Calabar Radio Broadcast W/Ene Ita and Chief Dr. Ivor Miller.

Chief Dr. Ivor Miller is a Fulbright scholar in Calabar, researching Ekpé culture and exploring the links between Ekpé and Abakuá culture from Cuba.

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  • Victor Manfredi

    A fine presentation, with so much detailed content that a typed transcription of the interview would be a valuable resource, along with specific credits for the musical tracks sampled. (Does Calabar Radio do playlists?) Minor correction: I’m not sure that the spelling “Ekpé” on this page is appropriate, since the pitch pattern of this word is High-Low in both Efik and Igbo, and in Cuba unless I am mistaken it is pronounced with initial not final stress. Thus if any accents would be written on this word, the more accurate spelling would be “Ékpè” if we are following African spelling, whereas in Spanish Lydia Cabrera’s publications for example left “Ecue” unaccented, which would rightly tend to be read with initial stress. Of course some African words got prosodically altered in Cuba, but these tend to be those whose intrinsic contours are all Low, such as the Yoruba word oris.a (Low-Low-Low) which in Lucumí can be heard with various different stress patterns. Professor Hubert Devonish of the University of the West Indies (Mona, Jamaica) has published two essential books about the transformation of African pitch accents (also called “tones”) in Caribbean languages. Saludos fraternales, VM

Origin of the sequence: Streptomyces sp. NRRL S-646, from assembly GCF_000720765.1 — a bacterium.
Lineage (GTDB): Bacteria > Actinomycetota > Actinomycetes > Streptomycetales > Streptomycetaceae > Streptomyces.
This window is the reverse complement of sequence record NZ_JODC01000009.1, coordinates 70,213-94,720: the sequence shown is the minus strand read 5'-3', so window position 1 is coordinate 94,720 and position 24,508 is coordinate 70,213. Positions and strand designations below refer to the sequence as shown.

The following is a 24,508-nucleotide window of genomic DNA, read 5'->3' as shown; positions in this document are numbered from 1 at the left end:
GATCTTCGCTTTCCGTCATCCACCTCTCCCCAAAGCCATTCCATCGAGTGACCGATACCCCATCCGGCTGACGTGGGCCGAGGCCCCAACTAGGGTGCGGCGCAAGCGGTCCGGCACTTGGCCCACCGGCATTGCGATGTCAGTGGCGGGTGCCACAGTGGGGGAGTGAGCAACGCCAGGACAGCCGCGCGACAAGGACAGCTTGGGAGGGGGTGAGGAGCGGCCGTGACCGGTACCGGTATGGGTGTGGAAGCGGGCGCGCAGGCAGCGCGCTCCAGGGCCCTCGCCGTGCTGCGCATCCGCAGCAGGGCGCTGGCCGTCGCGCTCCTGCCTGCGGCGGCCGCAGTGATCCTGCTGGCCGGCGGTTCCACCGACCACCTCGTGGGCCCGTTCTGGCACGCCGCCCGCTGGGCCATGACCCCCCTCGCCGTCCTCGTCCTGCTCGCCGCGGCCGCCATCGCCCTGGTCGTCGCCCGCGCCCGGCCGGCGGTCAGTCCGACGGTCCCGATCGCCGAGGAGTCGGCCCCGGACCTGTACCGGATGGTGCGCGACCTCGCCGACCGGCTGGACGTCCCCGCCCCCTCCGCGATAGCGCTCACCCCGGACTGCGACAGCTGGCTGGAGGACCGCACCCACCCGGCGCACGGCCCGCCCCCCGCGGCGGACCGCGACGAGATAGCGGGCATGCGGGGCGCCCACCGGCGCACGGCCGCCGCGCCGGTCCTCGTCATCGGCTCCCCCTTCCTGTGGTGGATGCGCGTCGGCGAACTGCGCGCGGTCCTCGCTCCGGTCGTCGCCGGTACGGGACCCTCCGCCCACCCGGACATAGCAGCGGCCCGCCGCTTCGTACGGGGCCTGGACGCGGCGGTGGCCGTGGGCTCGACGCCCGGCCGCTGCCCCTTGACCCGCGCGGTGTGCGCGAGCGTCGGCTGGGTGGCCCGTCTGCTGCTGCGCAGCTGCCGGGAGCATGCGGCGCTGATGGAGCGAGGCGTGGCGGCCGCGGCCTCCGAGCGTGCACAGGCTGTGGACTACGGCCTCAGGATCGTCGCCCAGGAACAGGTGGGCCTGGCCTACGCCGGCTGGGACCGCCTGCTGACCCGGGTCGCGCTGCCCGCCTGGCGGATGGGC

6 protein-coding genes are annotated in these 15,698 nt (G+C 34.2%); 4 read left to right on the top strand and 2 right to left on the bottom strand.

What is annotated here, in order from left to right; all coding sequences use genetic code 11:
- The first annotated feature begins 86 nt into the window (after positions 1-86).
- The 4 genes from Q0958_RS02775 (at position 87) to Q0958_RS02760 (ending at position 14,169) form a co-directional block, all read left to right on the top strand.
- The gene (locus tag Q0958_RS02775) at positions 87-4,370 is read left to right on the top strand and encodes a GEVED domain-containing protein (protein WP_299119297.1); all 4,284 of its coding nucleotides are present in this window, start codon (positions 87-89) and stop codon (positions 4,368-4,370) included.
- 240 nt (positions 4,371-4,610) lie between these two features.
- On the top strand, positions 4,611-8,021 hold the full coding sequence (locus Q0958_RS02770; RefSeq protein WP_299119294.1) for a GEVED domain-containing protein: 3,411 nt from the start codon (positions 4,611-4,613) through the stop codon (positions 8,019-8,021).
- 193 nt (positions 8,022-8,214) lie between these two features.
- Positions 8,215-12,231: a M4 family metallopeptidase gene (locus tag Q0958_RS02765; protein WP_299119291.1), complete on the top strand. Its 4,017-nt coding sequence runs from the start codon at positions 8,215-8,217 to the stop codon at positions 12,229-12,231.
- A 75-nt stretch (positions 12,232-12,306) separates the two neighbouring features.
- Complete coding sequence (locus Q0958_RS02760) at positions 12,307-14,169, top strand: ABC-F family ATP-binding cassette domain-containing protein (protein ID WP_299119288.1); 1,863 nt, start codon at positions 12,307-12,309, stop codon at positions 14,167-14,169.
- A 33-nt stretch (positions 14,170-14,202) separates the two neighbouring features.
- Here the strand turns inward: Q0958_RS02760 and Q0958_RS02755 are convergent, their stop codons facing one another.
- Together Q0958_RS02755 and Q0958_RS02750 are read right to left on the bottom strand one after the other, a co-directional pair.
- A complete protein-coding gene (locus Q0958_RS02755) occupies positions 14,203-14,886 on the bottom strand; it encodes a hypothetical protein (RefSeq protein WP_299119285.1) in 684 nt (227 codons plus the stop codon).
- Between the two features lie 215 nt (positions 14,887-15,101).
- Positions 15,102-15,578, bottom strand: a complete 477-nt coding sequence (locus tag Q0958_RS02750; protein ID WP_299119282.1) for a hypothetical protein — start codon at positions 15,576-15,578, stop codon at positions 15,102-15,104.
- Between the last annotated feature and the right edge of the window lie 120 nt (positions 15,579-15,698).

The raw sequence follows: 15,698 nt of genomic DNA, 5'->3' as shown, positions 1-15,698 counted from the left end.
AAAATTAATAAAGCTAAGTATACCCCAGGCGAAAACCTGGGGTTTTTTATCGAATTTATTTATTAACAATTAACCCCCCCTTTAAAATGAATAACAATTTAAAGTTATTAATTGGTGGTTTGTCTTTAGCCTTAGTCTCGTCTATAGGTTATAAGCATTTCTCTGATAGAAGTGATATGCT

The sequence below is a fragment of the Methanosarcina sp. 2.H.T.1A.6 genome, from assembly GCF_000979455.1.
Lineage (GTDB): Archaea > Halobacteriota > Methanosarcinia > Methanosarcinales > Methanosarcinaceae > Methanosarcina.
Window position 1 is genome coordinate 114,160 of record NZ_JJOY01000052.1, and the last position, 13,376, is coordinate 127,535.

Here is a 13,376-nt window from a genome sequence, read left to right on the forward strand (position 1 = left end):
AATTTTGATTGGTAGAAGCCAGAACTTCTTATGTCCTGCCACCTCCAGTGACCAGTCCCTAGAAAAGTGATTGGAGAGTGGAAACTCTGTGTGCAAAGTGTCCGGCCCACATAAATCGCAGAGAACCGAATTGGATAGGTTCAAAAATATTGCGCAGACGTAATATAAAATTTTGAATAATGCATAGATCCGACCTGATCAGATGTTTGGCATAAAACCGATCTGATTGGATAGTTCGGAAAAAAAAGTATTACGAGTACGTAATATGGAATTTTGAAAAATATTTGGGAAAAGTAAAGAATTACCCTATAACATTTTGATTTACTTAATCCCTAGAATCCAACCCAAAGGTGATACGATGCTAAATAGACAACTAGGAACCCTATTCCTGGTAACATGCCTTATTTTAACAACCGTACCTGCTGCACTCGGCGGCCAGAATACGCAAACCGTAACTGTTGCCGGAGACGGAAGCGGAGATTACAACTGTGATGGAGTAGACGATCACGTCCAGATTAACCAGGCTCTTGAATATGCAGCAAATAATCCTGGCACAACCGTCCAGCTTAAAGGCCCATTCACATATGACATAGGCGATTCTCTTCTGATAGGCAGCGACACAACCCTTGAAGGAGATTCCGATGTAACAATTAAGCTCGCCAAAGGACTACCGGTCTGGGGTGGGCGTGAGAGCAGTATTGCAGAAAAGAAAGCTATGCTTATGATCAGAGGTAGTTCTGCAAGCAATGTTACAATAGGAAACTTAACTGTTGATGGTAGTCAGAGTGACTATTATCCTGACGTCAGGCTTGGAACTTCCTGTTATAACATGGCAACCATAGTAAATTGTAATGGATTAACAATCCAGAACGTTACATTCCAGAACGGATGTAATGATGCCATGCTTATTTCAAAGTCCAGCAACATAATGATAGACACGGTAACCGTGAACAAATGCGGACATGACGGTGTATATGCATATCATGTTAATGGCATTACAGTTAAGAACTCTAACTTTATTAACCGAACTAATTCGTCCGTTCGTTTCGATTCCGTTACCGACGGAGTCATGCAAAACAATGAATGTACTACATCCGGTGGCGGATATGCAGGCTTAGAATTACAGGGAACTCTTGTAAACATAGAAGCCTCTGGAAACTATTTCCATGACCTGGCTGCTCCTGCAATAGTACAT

Aug 10, 2010 at 5:00 pm